For push ups it’s the part of the movement where we are lowering ourselves to the floor.

Most people just do this part as fast as they can and consider the part of the exercise where we push ourselves back up as the only part that matters.

But that just isn’t true.

In reality we do more damage to the individual muscle fibers during this lowering phase of the movement that we do when we’re actually pushing.

By slowing down during this eccentric phase of movement we can take an easy exercise and make it much more difficult.

If you’ve reached a point where you’re pumping out push ups endlessly with ease try taking it a little slower.

The next time you do a set count to five each time you lower yourself down and see how much more tired you are by the end of your workout.

You can also apply this to any other exercise you want.

2) Integrate Different Exercises

If decline push ups are starting to get too easy for you then try to integrate other hand positions into the mix.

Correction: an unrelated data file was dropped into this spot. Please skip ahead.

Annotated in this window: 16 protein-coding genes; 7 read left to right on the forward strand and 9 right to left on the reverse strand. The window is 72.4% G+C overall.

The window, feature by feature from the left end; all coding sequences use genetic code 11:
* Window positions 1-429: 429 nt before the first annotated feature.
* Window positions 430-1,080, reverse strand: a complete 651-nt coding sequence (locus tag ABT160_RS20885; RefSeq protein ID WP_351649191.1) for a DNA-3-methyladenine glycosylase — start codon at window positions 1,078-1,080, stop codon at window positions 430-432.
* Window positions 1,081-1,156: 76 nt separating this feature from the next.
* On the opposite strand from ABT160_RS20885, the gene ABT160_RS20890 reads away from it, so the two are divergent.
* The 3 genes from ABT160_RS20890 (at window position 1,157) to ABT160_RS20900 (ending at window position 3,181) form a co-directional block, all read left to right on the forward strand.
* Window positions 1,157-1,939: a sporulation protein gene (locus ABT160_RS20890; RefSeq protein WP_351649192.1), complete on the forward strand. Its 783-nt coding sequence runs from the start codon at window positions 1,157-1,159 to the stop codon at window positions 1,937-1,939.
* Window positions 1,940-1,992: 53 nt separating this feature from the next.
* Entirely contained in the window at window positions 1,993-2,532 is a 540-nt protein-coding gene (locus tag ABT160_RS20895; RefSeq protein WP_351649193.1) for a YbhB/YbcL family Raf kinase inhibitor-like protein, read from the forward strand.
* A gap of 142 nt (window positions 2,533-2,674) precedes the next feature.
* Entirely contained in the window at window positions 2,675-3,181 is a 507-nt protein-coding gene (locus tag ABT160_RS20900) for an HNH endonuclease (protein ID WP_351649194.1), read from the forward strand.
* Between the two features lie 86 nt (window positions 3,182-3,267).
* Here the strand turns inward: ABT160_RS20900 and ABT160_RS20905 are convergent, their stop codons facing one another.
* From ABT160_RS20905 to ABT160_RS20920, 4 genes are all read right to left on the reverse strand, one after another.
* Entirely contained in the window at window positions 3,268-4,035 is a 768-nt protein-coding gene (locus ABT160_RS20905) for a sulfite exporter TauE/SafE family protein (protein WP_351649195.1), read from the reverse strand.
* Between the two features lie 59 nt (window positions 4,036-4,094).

For example, you can start doing wide grip push ups but in a declined position to make it harder and target your chest muscles more.

Another example is to integrate gymnastic rings into more of the other push up varieties.

Try doing inclined push ups with gymnastic rings instead of a bench and you’re guaranteed to get a way more intense workout.

3) Use Elastic Bands

Now we’re beginning to enter the territory of not strictly bodyweight exercise but still these bands can really help to add some extra resistance to your training.

You can buy elastic resistance bands in most serious sports shops now and they’re easy to use right out of the box.

One way to use them is to wrap each end around your hands and across your back.

Then get down into push up position and the band will add extra resistance to the movement; especially at the top.